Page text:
The cast bronze cavalcade continued with (lot 9) Henry Moore’s sinewy and snake like, 99-inch long “Three-Piece Reclining Figure No. 2 (Bridge Prop),” dating from 1963, sold to London dealer Olivier Malingue for £4,338,500/$6,572,828 (est. £2-3 million).
“It had a very low estimate,” said Malingue as he departed the salesroom, “and my client was very happy to buy it.”
That seemed to be the evening’s theme — happy buyers consuming in a carefully prepared market.
The sale also included a number of German Expressionist works from the storied collection of the late Carl Hagemann, an enterprising chemist whose collection of officially proclaimed Degenerate Art was hidden from the Nazis at the Stadel Museum during World War II and emerged unscathed.
Of the four works, (lot 19) Erich Heckel’s nude romp in the woods, “Badende am Waldteich” from 1910 and acquired by Hagemann in 1921, sold for a record £2,994,500/$4,536,668 (est. £1.5-2.5 million) and (lot 20) Ernst Ludwig Kirchner’s double-sided oil, “Badende am Meer,” another nudist romp on the island of Fehmarn on the Baltic Coast from 1913, and “Die Schlittenfahrt (Verso)” from 1922/1926, sold for £1,142,500/$1,730,888 (est. £1-1.5 million).
Franz Marc’s galloping horse, (lot 34) “Springendes Pferd” in gouache and watercolor on paper from 1913, a related work but hailing from a different European collection, went for £2,546,500/$3,857,948 (est. £1.5-2 million). It last sold at auction at Christie’s London in October 1997 for £936,500.
The separate catalogue, Art of the Surreal portion of the evening grabbed £66.7/$101 million of the overall tally and ranged from (lot 102) Jean (Hans) Arp’s floating, biomorphic abstraction, “Balcon 1,” an oil on cut-out board in the artist’s painted frame from 1925 that sold for £1,538,500/$2,330,828 (est. £900,000-1.2 million) to (lot 104) Joan Miro’s wildly animated and large-scaled composition, “Painting (Women, Moon, Birds)” from 1950, that sold to a telephone bidder for the top lot price of £15,538,500/$23,540,828 (est. £4-7 million). David Nahmad was the direct underbidder, just ahead of New York’s grand dealer, William Acquavella.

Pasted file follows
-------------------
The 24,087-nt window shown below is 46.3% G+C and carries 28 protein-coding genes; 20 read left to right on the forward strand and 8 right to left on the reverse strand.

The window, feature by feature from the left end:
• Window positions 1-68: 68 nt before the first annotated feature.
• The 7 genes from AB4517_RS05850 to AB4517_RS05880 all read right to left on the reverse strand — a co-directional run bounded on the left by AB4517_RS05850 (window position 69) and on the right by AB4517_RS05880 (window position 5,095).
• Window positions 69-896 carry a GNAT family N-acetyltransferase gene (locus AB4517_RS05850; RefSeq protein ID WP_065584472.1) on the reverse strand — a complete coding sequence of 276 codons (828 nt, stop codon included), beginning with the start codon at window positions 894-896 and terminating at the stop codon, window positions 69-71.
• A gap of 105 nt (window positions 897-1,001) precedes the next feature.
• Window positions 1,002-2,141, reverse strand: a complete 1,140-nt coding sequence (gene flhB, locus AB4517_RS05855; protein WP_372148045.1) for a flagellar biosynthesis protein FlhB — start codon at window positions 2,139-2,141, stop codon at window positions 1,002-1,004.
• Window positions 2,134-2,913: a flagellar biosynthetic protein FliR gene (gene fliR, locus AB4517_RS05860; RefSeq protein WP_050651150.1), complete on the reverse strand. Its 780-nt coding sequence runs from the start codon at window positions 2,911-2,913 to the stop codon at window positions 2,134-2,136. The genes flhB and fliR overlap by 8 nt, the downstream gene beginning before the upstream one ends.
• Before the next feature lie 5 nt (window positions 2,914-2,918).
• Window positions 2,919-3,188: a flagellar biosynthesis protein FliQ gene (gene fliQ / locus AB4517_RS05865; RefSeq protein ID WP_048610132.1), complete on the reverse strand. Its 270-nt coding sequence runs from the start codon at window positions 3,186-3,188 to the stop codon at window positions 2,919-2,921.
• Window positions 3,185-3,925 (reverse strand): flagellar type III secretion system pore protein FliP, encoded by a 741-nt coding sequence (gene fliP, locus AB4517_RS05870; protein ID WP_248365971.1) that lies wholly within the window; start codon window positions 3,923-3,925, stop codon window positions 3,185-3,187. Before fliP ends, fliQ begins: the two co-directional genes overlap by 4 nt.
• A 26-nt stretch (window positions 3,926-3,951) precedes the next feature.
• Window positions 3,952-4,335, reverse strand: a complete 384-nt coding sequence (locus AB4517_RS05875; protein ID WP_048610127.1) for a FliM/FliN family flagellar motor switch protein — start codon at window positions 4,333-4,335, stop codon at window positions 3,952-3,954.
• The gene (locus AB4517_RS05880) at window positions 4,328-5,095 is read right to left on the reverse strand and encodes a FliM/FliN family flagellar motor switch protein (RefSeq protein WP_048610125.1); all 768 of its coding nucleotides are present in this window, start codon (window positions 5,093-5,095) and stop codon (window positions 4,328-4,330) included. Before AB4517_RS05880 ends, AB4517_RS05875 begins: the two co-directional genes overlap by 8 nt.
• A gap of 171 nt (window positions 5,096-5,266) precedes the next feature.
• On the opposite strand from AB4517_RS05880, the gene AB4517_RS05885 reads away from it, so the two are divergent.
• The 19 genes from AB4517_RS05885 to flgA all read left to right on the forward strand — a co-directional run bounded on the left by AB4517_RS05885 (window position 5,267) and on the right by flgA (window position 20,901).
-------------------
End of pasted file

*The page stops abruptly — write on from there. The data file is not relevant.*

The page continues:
“There’s plenty of demand out there for first-rate things,” said Acquavella as he headed down the stairs to the fresh air. “People seem to be looking for some of the older things now, moving to the classic and modern.”
Miro was richly represented with five other works, including the stunning and serendipitous cover lot, (lot 116) “L’Oiseau au plumage deploye vole vers l’arbre argente” from 1953, that snared £9,154,500/$13,869,068 (est. £7-9 million). It was another member of the Reality and Surreality collection and last sold at Sotheby’s London in February 2006 for £5,160,000.
The same provenance accompanied Rene Magritte’s other worldly composition, “Les Compagnons de la peur” from 1942, depicting five owls/plant creatures nestled together on a rocky promontory. The painting sold for £4,114,500/$6,233,468 (est. £2.7-3.5 million). This important and early “leaf-bird” painting had been on loan to the Musee Magritte in Brussels since 2009.
“The Belgians are making Magritte into their saint,” said New York-based Surrealist specialist and private dealer Timothy Baum, as he watched the Magritte prices fly, especially the small-scaled gouaches on paper. Of those, (lot 114) the remarkable seated seer like figure in “Le therapeute” from 1962 sold to New York advisor Abigail Asher of Guggenheim Asher for £,986,500/$3,009,548 (est. £600-900,000). It hailed from the storied Belgian collection of Margaret Krebs and has been in a private collection since 1965. Referring to the Magritte gouaches, Asher said, “They’re the most iconic objects, small jewels of the 20th century, fresh and in gorgeous condition. It’s what everyone would like to have. “
Overall, Reality & Surreality contributed £44.3/$67.1 milion of the evening’s tally.
Francis Picabia’s (lot 110) gaudy and color charged caricature of rich socialites partying at Cannes, “Mi-Careme (Mid-Lent)” from 1925, captures in part some of the craziness of the current auction season. It sold for £1,930,500/$2,924,708 (est. £1-1.5 million). New York art advisor Mary Hoeveler was the underbidder.
The evening action resumes in London next Tuesday with Sotheby’s contemporary art sale.